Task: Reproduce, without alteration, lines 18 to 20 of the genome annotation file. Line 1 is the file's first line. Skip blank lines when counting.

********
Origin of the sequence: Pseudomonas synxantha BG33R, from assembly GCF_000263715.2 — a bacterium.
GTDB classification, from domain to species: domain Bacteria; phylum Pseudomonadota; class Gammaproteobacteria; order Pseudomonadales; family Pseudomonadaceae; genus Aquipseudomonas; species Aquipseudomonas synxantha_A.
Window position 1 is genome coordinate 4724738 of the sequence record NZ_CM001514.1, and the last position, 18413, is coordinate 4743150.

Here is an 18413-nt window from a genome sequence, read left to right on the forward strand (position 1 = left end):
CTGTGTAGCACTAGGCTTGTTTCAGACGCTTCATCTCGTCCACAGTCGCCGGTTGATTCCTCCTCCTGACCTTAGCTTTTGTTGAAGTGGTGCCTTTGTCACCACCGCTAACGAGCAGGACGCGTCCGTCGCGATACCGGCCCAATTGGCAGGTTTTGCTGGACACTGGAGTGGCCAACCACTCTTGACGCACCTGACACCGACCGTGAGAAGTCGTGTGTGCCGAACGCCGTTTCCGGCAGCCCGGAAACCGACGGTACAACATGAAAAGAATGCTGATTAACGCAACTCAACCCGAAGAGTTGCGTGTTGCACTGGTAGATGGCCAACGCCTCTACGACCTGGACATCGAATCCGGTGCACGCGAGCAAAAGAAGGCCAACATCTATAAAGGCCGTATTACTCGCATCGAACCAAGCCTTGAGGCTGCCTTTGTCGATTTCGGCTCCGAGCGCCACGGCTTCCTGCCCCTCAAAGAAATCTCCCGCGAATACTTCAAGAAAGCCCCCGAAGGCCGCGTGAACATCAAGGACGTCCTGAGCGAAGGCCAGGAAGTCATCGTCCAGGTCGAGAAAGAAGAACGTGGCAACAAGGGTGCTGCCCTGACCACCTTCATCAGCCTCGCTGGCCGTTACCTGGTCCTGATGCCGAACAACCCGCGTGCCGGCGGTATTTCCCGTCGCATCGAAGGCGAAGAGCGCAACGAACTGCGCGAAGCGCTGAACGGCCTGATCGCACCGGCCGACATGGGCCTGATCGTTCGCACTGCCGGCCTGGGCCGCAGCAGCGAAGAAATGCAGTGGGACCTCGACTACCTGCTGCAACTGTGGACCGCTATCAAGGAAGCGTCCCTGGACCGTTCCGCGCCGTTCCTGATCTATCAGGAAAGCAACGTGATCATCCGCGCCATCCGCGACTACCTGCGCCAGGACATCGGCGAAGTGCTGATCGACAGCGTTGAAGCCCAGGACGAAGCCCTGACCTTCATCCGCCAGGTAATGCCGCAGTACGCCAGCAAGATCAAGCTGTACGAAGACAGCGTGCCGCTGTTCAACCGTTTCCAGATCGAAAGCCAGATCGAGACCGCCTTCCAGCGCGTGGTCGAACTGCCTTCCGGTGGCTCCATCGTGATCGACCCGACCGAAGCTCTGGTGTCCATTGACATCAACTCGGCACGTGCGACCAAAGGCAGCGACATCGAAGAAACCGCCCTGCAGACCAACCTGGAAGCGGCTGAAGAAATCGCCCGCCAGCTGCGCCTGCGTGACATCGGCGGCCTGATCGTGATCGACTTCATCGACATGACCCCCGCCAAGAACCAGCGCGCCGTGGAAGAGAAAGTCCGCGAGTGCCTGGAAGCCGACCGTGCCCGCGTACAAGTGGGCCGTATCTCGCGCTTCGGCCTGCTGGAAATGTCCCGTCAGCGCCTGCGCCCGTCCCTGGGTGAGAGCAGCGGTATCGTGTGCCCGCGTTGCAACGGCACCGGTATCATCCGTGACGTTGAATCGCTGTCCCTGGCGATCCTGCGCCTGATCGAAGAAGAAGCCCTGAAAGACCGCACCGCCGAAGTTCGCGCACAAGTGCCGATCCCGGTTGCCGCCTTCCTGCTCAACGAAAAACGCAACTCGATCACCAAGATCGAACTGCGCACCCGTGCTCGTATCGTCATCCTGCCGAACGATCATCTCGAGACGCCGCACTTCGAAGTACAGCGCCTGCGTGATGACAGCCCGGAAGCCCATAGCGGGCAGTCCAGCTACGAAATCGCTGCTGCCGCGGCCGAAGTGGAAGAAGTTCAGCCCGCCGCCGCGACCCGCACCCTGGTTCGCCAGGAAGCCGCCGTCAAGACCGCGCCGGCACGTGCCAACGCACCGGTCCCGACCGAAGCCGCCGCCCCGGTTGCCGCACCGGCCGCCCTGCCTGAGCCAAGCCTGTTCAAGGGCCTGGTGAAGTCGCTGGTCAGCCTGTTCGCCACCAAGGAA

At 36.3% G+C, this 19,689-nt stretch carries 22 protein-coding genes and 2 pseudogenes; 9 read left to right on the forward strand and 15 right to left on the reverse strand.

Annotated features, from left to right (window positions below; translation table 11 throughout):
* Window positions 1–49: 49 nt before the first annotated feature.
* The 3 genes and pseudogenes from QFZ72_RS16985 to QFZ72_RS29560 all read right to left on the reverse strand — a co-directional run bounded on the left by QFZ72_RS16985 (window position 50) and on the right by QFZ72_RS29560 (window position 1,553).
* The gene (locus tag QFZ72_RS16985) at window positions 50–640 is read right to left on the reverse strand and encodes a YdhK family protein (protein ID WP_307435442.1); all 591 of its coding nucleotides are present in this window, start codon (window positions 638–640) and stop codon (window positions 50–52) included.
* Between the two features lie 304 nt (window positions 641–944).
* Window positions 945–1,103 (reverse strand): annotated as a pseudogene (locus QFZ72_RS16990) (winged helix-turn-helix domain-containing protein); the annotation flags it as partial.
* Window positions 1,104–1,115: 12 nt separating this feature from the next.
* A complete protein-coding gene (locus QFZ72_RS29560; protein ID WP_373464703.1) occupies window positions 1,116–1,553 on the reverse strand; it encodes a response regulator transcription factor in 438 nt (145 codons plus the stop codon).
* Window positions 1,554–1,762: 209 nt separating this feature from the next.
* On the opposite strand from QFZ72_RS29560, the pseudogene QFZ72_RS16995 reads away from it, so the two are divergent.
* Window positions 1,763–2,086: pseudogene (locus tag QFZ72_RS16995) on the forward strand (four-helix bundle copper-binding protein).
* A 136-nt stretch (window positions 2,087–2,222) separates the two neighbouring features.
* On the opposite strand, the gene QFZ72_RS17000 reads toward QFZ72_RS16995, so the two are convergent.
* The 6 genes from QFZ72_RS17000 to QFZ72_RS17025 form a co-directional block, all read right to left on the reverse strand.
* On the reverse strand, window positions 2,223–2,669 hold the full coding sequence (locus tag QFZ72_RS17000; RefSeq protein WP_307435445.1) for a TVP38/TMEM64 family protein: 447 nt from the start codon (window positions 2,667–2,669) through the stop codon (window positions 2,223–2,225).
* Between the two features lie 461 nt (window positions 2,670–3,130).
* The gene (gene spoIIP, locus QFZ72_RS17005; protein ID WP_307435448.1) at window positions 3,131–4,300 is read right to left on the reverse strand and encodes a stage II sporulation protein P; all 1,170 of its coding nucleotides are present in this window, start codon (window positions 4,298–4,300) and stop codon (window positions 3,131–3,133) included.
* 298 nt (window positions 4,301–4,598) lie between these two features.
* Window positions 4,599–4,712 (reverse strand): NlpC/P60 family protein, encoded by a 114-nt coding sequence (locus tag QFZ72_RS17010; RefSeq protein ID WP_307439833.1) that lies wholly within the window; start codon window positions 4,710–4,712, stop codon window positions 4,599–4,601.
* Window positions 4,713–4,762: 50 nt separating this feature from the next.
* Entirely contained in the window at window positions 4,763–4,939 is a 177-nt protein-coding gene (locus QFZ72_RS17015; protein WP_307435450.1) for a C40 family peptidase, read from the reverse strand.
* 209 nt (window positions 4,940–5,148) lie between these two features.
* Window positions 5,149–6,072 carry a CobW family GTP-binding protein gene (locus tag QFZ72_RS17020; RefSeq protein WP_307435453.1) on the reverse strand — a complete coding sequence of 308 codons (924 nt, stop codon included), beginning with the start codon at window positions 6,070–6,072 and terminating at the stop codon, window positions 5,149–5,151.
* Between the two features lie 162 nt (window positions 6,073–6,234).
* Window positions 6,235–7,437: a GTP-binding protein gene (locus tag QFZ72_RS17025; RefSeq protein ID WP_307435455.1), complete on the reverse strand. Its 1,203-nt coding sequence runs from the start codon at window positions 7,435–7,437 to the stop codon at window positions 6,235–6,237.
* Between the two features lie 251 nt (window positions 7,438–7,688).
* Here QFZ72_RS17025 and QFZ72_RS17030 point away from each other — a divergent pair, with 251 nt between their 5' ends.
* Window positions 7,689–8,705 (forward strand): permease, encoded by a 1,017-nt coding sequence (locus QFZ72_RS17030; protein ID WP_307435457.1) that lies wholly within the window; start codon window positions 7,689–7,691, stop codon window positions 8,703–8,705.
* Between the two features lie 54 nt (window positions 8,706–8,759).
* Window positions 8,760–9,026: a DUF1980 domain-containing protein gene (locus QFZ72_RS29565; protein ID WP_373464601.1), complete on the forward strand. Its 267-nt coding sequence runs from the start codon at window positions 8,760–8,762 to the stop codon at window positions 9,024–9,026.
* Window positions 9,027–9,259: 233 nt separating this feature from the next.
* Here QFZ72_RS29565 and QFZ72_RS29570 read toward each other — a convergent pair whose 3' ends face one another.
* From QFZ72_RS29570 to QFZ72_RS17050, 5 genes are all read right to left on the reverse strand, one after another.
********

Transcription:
* A 136-nt stretch (window positions 2,087–2,222) separates the two neighbouring features.
* On the opposite strand, the gene QFZ72_RS17000 reads toward QFZ72_RS16995, so the two are convergent.
* The 6 genes from QFZ72_RS17000 to QFZ72_RS17025 form a co-directional block, all read right to left on the reverse strand.